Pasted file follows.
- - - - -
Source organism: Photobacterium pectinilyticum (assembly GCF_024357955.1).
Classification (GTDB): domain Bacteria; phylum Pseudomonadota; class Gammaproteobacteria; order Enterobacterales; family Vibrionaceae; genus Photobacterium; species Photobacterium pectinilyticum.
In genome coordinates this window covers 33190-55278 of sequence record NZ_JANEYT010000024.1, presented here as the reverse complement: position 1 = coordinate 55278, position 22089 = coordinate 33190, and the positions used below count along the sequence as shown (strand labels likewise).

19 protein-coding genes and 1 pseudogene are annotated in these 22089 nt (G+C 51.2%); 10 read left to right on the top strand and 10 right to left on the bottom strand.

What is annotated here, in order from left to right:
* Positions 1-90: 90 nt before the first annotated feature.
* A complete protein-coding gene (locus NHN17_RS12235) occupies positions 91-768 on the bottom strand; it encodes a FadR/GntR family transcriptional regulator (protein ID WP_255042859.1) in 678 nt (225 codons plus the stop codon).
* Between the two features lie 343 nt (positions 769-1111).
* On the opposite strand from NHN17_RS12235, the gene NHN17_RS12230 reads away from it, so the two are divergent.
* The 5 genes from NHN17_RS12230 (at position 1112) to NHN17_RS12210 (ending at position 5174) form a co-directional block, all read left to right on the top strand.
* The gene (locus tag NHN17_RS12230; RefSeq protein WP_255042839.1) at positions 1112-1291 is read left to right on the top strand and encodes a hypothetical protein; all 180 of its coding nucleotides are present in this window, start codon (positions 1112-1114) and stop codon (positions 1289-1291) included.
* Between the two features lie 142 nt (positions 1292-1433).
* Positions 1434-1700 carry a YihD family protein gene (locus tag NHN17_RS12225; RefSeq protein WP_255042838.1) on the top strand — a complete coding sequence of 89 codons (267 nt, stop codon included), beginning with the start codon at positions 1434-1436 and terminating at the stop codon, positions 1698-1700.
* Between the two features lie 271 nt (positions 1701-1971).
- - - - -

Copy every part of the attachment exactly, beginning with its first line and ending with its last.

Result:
Source organism: Photobacterium pectinilyticum (assembly GCF_024357955.1).
Classification (GTDB): domain Bacteria; phylum Pseudomonadota; class Gammaproteobacteria; order Enterobacterales; family Vibrionaceae; genus Photobacterium; species Photobacterium pectinilyticum.
In genome coordinates this window covers 33190-55278 of sequence record NZ_JANEYT010000024.1, presented here as the reverse complement: position 1 = coordinate 55278, position 22089 = coordinate 33190, and the positions used below count along the sequence as shown (strand labels likewise).

19 protein-coding genes and 1 pseudogene are annotated in these 22089 nt (G+C 51.2%); 10 read left to right on the top strand and 10 right to left on the bottom strand.

What is annotated here, in order from left to right:
* Positions 1-90: 90 nt before the first annotated feature.
* A complete protein-coding gene (locus NHN17_RS12235) occupies positions 91-768 on the bottom strand; it encodes a FadR/GntR family transcriptional regulator (protein ID WP_255042859.1) in 678 nt (225 codons plus the stop codon).
* Between the two features lie 343 nt (positions 769-1111).
* On the opposite strand from NHN17_RS12235, the gene NHN17_RS12230 reads away from it, so the two are divergent.
* The 5 genes from NHN17_RS12230 (at position 1112) to NHN17_RS12210 (ending at position 5174) form a co-directional block, all read left to right on the top strand.
* The gene (locus tag NHN17_RS12230; RefSeq protein WP_255042839.1) at positions 1112-1291 is read left to right on the top strand and encodes a hypothetical protein; all 180 of its coding nucleotides are present in this window, start codon (positions 1112-1114) and stop codon (positions 1289-1291) included.
* Between the two features lie 142 nt (positions 1292-1433).
* Positions 1434-1700 carry a YihD family protein gene (locus tag NHN17_RS12225; RefSeq protein WP_255042838.1) on the top strand — a complete coding sequence of 89 codons (267 nt, stop codon included), beginning with the start codon at positions 1434-1436 and terminating at the stop codon, positions 1698-1700.
* Between the two features lie 271 nt (positions 1701-1971).